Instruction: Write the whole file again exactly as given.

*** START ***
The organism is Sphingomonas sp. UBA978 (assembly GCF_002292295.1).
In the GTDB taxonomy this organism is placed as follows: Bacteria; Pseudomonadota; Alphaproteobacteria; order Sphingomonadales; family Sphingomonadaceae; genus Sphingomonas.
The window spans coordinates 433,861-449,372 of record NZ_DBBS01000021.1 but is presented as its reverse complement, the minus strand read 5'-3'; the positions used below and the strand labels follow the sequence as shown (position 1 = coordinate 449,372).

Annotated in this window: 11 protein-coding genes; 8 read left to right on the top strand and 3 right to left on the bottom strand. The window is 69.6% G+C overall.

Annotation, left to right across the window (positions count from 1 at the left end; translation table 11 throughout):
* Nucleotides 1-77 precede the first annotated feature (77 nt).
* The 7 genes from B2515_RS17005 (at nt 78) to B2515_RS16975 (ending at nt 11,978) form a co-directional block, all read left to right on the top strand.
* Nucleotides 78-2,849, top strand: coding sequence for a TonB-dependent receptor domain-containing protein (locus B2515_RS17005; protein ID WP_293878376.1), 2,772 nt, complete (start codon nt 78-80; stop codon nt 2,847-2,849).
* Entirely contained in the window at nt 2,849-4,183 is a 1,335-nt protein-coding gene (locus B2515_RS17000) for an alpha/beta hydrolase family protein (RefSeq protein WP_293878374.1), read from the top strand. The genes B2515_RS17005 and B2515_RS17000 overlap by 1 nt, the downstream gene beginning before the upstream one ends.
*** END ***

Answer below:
The organism is Sphingomonas sp. UBA978 (assembly GCF_002292295.1).
In the GTDB taxonomy this organism is placed as follows: Bacteria; Pseudomonadota; Alphaproteobacteria; order Sphingomonadales; family Sphingomonadaceae; genus Sphingomonas.
The window spans coordinates 433,861-449,372 of record NZ_DBBS01000021.1 but is presented as its reverse complement, the minus strand read 5'-3'; the positions used below and the strand labels follow the sequence as shown (position 1 = coordinate 449,372).

Annotated in this window: 11 protein-coding genes; 8 read left to right on the top strand and 3 right to left on the bottom strand. The window is 69.6% G+C overall.

Annotation, left to right across the window (positions count from 1 at the left end; translation table 11 throughout):
* Nucleotides 1-77 precede the first annotated feature (77 nt).
* The 7 genes from B2515_RS17005 (at nt 78) to B2515_RS16975 (ending at nt 11,978) form a co-directional block, all read left to right on the top strand.
* Nucleotides 78-2,849, top strand: coding sequence for a TonB-dependent receptor domain-containing protein (locus B2515_RS17005; protein ID WP_293878376.1), 2,772 nt, complete (start codon nt 78-80; stop codon nt 2,847-2,849).
* Entirely contained in the window at nt 2,849-4,183 is a 1,335-nt protein-coding gene (locus B2515_RS17000) for an alpha/beta hydrolase family protein (RefSeq protein WP_293878374.1), read from the top strand. The genes B2515_RS17005 and B2515_RS17000 overlap by 1 nt, the downstream gene beginning before the upstream one ends.